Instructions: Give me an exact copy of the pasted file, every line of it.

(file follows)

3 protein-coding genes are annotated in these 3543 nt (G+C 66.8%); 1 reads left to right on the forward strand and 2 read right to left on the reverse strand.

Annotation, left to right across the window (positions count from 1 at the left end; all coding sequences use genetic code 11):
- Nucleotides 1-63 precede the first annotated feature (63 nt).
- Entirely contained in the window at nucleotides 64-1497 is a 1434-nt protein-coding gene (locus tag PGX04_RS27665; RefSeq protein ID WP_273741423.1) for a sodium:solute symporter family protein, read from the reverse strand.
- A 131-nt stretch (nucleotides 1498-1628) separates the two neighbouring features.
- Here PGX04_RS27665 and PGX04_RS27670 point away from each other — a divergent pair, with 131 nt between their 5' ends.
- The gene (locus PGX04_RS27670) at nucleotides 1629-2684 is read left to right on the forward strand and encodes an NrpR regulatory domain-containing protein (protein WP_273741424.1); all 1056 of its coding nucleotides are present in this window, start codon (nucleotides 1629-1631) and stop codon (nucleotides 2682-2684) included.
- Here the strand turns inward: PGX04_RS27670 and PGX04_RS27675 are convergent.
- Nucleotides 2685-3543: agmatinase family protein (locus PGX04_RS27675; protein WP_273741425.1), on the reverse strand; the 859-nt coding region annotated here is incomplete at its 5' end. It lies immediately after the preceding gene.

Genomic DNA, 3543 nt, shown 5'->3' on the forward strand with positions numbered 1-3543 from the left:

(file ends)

3 protein-coding genes are annotated in these 3543 nt (G+C 66.8%); 1 reads left to right on the forward strand and 2 read right to left on the reverse strand.

Annotation, left to right across the window (positions count from 1 at the left end; all coding sequences use genetic code 11):
- Nucleotides 1-63 precede the first annotated feature (63 nt).
- Entirely contained in the window at nucleotides 64-1497 is a 1434-nt protein-coding gene (locus tag PGX04_RS27665; RefSeq protein ID WP_273741423.1) for a sodium:solute symporter family protein, read from the reverse strand.
- A 131-nt stretch (nucleotides 1498-1628) separates the two neighbouring features.
- Here PGX04_RS27665 and PGX04_RS27670 point away from each other — a divergent pair, with 131 nt between their 5' ends.
- The gene (locus PGX04_RS27670) at nucleotides 1629-2684 is read left to right on the forward strand and encodes an NrpR regulatory domain-containing protein (protein WP_273741424.1); all 1056 of its coding nucleotides are present in this window, start codon (nucleotides 1629-1631) and stop codon (nucleotides 2682-2684) included.
- Here the strand turns inward: PGX04_RS27670 and PGX04_RS27675 are convergent.
- Nucleotides 2685-3543: agmatinase family protein (locus PGX04_RS27675; protein WP_273741425.1), on the reverse strand; the 859-nt coding region annotated here is incomplete at its 5' end. It lies immediately after the preceding gene.

Genomic DNA, 3543 nt, shown 5'->3' on the forward strand with positions numbered 1-3543 from the left: